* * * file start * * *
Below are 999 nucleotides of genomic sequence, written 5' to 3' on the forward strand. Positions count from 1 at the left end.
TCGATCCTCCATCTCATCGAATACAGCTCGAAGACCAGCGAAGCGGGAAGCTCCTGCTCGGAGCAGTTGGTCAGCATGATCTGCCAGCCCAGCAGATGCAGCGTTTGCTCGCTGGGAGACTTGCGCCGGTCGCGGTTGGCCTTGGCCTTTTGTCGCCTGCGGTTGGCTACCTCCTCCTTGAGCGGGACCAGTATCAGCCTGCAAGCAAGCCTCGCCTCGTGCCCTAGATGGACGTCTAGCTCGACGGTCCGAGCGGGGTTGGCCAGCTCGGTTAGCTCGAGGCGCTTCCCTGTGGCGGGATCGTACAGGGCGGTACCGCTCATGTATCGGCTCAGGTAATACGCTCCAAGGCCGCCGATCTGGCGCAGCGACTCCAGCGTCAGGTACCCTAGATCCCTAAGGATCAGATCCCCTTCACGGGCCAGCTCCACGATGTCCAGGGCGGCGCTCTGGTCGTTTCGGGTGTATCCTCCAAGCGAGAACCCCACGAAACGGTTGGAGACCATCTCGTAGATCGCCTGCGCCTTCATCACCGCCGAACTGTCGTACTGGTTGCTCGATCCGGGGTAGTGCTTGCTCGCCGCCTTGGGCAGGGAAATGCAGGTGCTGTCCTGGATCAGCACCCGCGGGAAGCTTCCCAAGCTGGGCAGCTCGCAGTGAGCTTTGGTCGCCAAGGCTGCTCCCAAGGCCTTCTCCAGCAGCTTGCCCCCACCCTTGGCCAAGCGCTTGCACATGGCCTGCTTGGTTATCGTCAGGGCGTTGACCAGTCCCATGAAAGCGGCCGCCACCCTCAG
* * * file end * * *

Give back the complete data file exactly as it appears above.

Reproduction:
Below are 999 nucleotides of genomic sequence, written 5' to 3' on the forward strand. Positions count from 1 at the left end.
TCGATCCTCCATCTCATCGAATACAGCTCGAAGACCAGCGAAGCGGGAAGCTCCTGCTCGGAGCAGTTGGTCAGCATGATCTGCCAGCCCAGCAGATGCAGCGTTTGCTCGCTGGGAGACTTGCGCCGGTCGCGGTTGGCCTTGGCCTTTTGTCGCCTGCGGTTGGCTACCTCCTCCTTGAGCGGGACCAGTATCAGCCTGCAAGCAAGCCTCGCCTCGTGCCCTAGATGGACGTCTAGCTCGACGGTCCGAGCGGGGTTGGCCAGCTCGGTTAGCTCGAGGCGCTTCCCTGTGGCGGGATCGTACAGGGCGGTACCGCTCATGTATCGGCTCAGGTAATACGCTCCAAGGCCGCCGATCTGGCGCAGCGACTCCAGCGTCAGGTACCCTAGATCCCTAAGGATCAGATCCCCTTCACGGGCCAGCTCCACGATGTCCAGGGCGGCGCTCTGGTCGTTTCGGGTGTATCCTCCAAGCGAGAACCCCACGAAACGGTTGGAGACCATCTCGTAGATCGCCTGCGCCTTCATCACCGCCGAACTGTCGTACTGGTTGCTCGATCCGGGGTAGTGCTTGCTCGCCGCCTTGGGCAGGGAAATGCAGGTGCTGTCCTGGATCAGCACCCGCGGGAAGCTTCCCAAGCTGGGCAGCTCGCAGTGAGCTTTGGTCGCCAAGGCTGCTCCCAAGGCCTTCTCCAGCAGCTTGCCCCCACCCTTGGCCAAGCGCTTGCACATGGCCTGCTTGGTTATCGTCAGGGCGTTGACCAGTCCCATGAAAGCGGCCGCCACCCTCAG